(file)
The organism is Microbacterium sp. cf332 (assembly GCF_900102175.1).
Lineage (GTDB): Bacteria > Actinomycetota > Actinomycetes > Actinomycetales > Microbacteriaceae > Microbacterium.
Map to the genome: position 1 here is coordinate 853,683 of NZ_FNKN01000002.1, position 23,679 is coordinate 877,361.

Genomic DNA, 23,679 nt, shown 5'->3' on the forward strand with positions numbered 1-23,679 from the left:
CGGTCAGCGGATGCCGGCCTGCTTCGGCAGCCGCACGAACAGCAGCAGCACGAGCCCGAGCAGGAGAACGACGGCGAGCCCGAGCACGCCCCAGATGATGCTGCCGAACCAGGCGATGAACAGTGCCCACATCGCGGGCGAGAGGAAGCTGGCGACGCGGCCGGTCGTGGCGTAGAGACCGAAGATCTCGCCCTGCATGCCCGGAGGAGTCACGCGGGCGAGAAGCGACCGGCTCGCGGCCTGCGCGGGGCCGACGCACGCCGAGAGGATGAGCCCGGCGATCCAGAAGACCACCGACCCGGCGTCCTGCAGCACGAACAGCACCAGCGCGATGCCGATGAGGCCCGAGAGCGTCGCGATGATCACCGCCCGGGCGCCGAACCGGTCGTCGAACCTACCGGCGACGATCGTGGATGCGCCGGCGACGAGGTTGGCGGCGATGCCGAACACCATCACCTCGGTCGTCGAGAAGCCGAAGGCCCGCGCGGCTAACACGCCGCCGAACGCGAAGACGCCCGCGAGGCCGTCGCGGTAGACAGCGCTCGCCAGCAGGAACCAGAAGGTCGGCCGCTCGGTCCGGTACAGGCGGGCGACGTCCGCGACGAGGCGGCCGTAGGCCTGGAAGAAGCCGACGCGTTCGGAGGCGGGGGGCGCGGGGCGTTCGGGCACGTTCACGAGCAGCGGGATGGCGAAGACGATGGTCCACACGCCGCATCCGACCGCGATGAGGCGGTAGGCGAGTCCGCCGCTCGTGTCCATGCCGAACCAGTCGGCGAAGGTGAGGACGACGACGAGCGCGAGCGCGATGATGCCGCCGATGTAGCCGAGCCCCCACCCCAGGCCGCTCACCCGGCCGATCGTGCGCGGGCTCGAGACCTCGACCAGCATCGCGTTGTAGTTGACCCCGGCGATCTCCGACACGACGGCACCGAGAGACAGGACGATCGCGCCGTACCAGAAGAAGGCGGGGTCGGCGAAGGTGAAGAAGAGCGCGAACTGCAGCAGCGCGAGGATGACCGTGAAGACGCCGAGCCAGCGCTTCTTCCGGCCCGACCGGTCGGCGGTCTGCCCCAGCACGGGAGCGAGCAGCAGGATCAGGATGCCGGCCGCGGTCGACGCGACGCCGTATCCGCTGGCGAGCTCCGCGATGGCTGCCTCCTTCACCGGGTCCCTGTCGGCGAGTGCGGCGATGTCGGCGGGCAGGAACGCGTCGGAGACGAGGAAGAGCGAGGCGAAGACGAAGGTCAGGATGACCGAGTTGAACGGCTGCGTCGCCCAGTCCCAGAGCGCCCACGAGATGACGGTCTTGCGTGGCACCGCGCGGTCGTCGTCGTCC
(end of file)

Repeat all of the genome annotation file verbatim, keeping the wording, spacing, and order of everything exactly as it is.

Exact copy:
The organism is Microbacterium sp. cf332 (assembly GCF_900102175.1).
Lineage (GTDB): Bacteria > Actinomycetota > Actinomycetes > Actinomycetales > Microbacteriaceae > Microbacterium.
Map to the genome: position 1 here is coordinate 853,683 of NZ_FNKN01000002.1, position 23,679 is coordinate 877,361.

Genomic DNA, 23,679 nt, shown 5'->3' on the forward strand with positions numbered 1-23,679 from the left:
CGGTCAGCGGATGCCGGCCTGCTTCGGCAGCCGCACGAACAGCAGCAGCACGAGCCCGAGCAGGAGAACGACGGCGAGCCCGAGCACGCCCCAGATGATGCTGCCGAACCAGGCGATGAACAGTGCCCACATCGCGGGCGAGAGGAAGCTGGCGACGCGGCCGGTCGTGGCGTAGAGACCGAAGATCTCGCCCTGCATGCCCGGAGGAGTCACGCGGGCGAGAAGCGACCGGCTCGCGGCCTGCGCGGGGCCGACGCACGCCGAGAGGATGAGCCCGGCGATCCAGAAGACCACCGACCCGGCGTCCTGCAGCACGAACAGCACCAGCGCGATGCCGATGAGGCCCGAGAGCGTCGCGATGATCACCGCCCGGGCGCCGAACCGGTCGTCGAACCTACCGGCGACGATCGTGGATGCGCCGGCGACGAGGTTGGCGGCGATGCCGAACACCATCACCTCGGTCGTCGAGAAGCCGAAGGCCCGCGCGGCTAACACGCCGCCGAACGCGAAGACGCCCGCGAGGCCGTCGCGGTAGACAGCGCTCGCCAGCAGGAACCAGAAGGTCGGCCGCTCGGTCCGGTACAGGCGGGCGACGTCCGCGACGAGGCGGCCGTAGGCCTGGAAGAAGCCGACGCGTTCGGAGGCGGGGGGCGCGGGGCGTTCGGGCACGTTCACGAGCAGCGGGATGGCGAAGACGATGGTCCACACGCCGCATCCGACCGCGATGAGGCGGTAGGCGAGTCCGCCGCTCGTGTCCATGCCGAACCAGTCGGCGAAGGTGAGGACGACGACGAGCGCGAGCGCGATGATGCCGCCGATGTAGCCGAGCCCCCACCCCAGGCCGCTCACCCGGCCGATCGTGCGCGGGCTCGAGACCTCGACCAGCATCGCGTTGTAGTTGACCCCGGCGATCTCCGACACGACGGCACCGAGAGACAGGACGATCGCGCCGTACCAGAAGAAGGCGGGGTCGGCGAAGGTGAAGAAGAGCGCGAACTGCAGCAGCGCGAGGATGACCGTGAAGACGCCGAGCCAGCGCTTCTTCCGGCCCGACCGGTCGGCGGTCTGCCCCAGCACGGGAGCGAGCAGCAGGATCAGGATGCCGGCCGCGGTCGACGCGACGCCGTATCCGCTGGCGAGCTCCGCGATGGCTGCCTCCTTCACCGGGTCCCTGTCGGCGAGTGCGGCGATGTCGGCGGGCAGGAACGCGTCGGAGACGAGGAAGAGCGAGGCGAAGACGAAGGTCAGGATGACCGAGTTGAACGGCTGCGTCGCCCAGTCCCAGAGCGCCCACGAGATGACGGTCTTGCGTGGCACCGCGCGGTCGTCGTCGTCC